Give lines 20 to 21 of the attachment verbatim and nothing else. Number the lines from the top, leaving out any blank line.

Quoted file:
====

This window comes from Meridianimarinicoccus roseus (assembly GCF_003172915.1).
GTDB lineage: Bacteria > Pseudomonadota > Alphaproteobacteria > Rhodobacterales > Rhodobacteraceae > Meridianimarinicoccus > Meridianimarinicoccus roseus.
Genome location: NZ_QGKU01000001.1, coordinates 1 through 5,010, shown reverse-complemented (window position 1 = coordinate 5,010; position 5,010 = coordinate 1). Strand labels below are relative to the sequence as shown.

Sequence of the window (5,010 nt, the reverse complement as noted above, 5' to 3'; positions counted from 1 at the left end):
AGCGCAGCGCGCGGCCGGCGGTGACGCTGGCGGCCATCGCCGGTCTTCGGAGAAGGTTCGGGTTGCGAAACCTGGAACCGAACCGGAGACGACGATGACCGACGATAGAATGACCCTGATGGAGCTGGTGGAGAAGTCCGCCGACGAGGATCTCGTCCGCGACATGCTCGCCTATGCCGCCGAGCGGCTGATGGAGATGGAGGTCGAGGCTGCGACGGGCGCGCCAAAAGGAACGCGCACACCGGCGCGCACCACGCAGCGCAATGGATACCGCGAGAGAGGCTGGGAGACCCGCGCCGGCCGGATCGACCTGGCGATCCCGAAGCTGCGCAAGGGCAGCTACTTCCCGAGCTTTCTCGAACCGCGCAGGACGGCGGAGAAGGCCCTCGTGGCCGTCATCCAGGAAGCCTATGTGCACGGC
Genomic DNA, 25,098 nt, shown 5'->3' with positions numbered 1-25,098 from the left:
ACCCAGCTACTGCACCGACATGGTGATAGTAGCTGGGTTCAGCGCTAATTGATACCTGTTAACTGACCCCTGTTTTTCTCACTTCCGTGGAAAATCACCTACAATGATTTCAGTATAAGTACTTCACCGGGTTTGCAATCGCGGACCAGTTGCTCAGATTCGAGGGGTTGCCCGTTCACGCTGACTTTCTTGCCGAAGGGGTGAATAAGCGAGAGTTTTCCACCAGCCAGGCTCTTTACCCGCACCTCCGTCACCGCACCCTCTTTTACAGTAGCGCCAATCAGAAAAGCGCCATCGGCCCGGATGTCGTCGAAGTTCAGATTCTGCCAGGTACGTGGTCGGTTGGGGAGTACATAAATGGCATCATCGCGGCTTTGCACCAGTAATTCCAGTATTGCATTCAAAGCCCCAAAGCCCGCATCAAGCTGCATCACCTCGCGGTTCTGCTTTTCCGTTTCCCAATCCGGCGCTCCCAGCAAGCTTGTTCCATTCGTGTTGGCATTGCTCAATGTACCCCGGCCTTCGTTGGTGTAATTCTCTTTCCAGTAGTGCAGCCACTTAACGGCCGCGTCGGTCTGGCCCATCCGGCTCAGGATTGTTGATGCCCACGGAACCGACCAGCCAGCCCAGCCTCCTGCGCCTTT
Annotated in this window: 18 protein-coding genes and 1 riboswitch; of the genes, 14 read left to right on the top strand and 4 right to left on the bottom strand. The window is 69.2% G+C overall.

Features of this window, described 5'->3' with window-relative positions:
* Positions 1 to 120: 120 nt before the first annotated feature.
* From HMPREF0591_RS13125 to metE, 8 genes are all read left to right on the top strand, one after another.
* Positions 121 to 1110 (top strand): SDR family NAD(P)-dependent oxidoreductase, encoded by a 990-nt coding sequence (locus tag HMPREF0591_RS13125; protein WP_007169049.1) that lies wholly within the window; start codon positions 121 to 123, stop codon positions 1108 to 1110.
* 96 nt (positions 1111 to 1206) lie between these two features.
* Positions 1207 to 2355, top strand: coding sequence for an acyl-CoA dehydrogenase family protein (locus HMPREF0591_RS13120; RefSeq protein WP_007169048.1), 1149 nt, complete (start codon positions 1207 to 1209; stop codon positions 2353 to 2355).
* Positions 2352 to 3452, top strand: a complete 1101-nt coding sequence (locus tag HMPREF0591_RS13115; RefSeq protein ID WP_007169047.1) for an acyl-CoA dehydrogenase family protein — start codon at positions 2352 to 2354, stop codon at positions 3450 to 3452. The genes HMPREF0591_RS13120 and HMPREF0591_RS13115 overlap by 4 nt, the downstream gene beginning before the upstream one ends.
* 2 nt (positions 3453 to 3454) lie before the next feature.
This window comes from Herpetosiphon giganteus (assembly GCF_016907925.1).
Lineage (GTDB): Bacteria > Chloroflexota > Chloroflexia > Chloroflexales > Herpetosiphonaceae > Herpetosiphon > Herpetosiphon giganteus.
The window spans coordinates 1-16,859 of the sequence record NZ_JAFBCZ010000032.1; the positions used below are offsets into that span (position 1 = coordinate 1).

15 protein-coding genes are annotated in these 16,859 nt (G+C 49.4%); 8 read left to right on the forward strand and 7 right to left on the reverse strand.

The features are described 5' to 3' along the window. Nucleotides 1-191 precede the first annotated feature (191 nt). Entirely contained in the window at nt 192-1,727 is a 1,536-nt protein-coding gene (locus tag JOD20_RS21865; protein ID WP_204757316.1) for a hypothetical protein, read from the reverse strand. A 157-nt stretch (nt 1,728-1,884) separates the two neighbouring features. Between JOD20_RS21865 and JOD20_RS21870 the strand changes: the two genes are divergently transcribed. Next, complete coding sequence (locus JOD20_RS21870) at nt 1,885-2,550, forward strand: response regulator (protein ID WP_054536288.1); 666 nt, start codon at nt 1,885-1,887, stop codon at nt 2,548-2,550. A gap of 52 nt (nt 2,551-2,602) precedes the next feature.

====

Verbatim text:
15 protein-coding genes are annotated in these 16,859 nt (G+C 49.4%); 8 read left to right on the forward strand and 7 right to left on the reverse strand.

The features are described 5' to 3' along the window. Nucleotides 1-191 precede the first annotated feature (191 nt). Entirely contained in the window at nt 192-1,727 is a 1,536-nt protein-coding gene (locus tag JOD20_RS21865; protein ID WP_204757316.1) for a hypothetical protein, read from the reverse strand. A 157-nt stretch (nt 1,728-1,884) separates the two neighbouring features. Between JOD20_RS21865 and JOD20_RS21870 the strand changes: the two genes are divergently transcribed. Next, complete coding sequence (locus JOD20_RS21870) at nt 1,885-2,550, forward strand: response regulator (protein ID WP_054536288.1); 666 nt, start codon at nt 1,885-1,887, stop codon at nt 2,548-2,550. A gap of 52 nt (nt 2,551-2,602) precedes the next feature.